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Red Milk

Sjon

9 Reviews

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Historical fiction

By the internationally acclaimed Icelandic writer Sjon, a timely novel about a young neo-Nazi in post-WWII Iceland and the roots of the far-right global networks of today.

'A book like a blade of light, searching out and illuminating the darkest corners of history . . . It's vivid, unputdownable, alive, and written with unerring artfulness and subtlety.' Neel Mukherjee

Gunnar Kampen grows up in Iceland during the Second World War in a household fiercely opposed to Hitler and Nazism. At nineteen he seems set for a conventional, dutiful life. And yet in the spring of 1958, he founds a covert, anti-Semitic nationalist party, a cause that will take him on a clandestine mission to England from which he never returns.

Inspired by one of the ringleaders of a little-known neo-Nazi group that was formed in Iceland in the 1950s, Sjon's portrait of an ardent fascist is as thought-provoking as it is disturbing. As this taut and fascinating novel suggests, the seeds of extremism can be hard to detect - and the ideology of the far-right remains dangerously potent.

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Praise for Red Milk

  • Sjon's policy of omission-of drama, psychology, violence, grandeur of any kind-results in a delicious tension. He tempts us to expect so much of the novel, and though he never provides the relief of clean culminations, he manages to keep the reader wanting. - Asymptote Journal

  • SELECT PRAISE FOR CoDex 1962:

  • 'This is a work of great ambition ... above all it feels like a work of virtuoso narrative for its own sake; an Icelandic 1001 Nights' - The Sunday Times

  • Sjon writes with a poet's ear and a musician's natural sense of rhythm . . . has mastered (Gunter Grass)'s technique of merging history with high-speed comedy and surreal profundity . . . an heir of Mikhail Bulgakov and Laurence Sterne, eases literary references into the text as mere suggestions . . . His wild, subversive imagination is among his great strengths - Guardian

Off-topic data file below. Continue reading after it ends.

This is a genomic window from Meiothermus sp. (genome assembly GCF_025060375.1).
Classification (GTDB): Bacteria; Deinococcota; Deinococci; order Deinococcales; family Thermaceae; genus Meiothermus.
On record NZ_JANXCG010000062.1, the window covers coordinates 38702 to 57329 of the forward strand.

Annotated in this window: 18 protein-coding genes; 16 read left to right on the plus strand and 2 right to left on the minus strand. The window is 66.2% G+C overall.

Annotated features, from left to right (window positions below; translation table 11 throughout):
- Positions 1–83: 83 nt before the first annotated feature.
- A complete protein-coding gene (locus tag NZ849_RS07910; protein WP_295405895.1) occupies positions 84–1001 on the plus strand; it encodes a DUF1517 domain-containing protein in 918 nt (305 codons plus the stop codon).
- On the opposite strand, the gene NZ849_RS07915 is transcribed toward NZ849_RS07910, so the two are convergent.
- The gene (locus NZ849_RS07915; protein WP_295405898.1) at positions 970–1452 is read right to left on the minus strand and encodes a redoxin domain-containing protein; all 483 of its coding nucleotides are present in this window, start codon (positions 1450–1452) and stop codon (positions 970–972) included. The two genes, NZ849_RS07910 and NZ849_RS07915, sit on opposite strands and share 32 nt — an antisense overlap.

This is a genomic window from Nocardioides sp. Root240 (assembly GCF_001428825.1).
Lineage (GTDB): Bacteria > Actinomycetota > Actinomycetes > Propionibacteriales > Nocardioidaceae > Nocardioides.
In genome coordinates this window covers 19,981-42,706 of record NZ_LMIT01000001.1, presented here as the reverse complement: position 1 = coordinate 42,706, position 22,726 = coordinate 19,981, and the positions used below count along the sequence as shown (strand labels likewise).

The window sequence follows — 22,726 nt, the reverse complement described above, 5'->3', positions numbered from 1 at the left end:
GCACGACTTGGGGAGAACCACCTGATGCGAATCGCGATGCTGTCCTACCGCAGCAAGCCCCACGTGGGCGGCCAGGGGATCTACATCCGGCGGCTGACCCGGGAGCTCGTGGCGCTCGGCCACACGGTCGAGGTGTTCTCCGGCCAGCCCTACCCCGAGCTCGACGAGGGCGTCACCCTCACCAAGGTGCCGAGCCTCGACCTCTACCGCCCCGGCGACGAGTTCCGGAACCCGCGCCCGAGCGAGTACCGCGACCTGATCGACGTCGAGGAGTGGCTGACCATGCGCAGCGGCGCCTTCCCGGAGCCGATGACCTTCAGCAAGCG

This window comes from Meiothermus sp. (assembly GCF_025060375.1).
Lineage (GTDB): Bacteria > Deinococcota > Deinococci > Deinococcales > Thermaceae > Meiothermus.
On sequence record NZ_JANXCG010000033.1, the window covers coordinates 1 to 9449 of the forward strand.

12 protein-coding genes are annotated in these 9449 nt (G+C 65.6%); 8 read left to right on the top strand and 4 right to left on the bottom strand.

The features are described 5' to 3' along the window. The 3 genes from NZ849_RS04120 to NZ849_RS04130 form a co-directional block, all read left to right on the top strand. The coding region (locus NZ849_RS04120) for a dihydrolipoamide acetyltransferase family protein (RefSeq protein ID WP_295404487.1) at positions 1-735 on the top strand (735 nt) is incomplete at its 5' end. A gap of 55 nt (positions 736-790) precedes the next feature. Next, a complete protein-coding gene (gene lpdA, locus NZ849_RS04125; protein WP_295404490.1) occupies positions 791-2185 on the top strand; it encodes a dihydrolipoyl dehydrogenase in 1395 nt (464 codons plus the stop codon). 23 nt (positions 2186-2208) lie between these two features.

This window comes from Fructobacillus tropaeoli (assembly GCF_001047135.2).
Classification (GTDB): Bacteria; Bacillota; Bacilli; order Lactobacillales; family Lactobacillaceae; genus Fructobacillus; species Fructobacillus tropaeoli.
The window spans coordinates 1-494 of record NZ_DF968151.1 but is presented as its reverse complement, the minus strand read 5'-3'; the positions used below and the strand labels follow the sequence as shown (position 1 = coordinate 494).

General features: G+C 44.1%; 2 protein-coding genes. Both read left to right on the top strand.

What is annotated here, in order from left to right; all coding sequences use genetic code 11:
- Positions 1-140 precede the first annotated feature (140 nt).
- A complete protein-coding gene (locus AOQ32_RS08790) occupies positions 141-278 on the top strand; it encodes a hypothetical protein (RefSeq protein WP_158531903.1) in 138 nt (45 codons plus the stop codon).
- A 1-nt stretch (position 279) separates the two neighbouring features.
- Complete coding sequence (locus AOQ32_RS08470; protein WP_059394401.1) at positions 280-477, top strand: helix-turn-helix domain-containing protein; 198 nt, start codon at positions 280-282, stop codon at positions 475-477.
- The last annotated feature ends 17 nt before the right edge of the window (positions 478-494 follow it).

• Bewitching . . . His stories compound the dreamscapes of Surrealism, the marvels of Icelandic folklore and a pop-culture sensibility into free-form fables. Call it magic realism under Nordic lights - The Economist

  • [CoDex 1962] consumed me for the better part of a week. I can only echo Loewe, with gratitude, exasperation and awe. "This book's a bloody thief of time." - New York Times

  • This book is psychedelic, it's potent and it wants to consume the whole world . . . Sjon is a prodigal storyteller in all senses of the phrase . . . he is a master of atmosphere, a fine observer of the cross-hatchings of human motivation and a vivid noticer of detail. - New York Times Book Review

  • Sjon's novels are brilliant collisions of history and fable, psychology and fantasy - Guardian

  • Sjon is one of our era's great writers. Like Ovid, Kafka, and Bulgakov, he is fascinated by metamorphosis and, from apparently limitless resources of the imagination, can convey what it must feel like. - The Nation

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Sjon

Born in Reykjavik in 1962, Sjon is the author of the novels The Blue Fox, The Whispering Muse, From the Mouth of the Whale, Moonstone, CoDex 1962 and Red Milk, for which he has won several prizes including the Nordic Council's Literature Prize and the Icelandic Literary Prize. He has also been shortlisted for the International IMPAC Dublin Literary Award and the Independent Foreign Fiction Prize, and his work has been translated into thirty-five languages.

In addition, Sjon has written nine poetry collections as well as four opera librettos and lyrics for various artists. He was nominated for an Oscar for his lyrics in the film Dancer in the Dark. In 2017, Sjon became the third writer - following Margaret Atwood and David Mitchell - to contribute to Future Library, a public artwork based in Norway spanning a hundred years.

Sjon lives in Reykjavik, Iceland.

Victoria Cribb has translated more than twenty-five books by Icelandic authors. Her translation of Moonstone was longlisted for the Best Translated Book Award and the PEN America Translation Prize in 2016. In 2017 she received the Ordstir honorary translation award for services to Icelandic literature.

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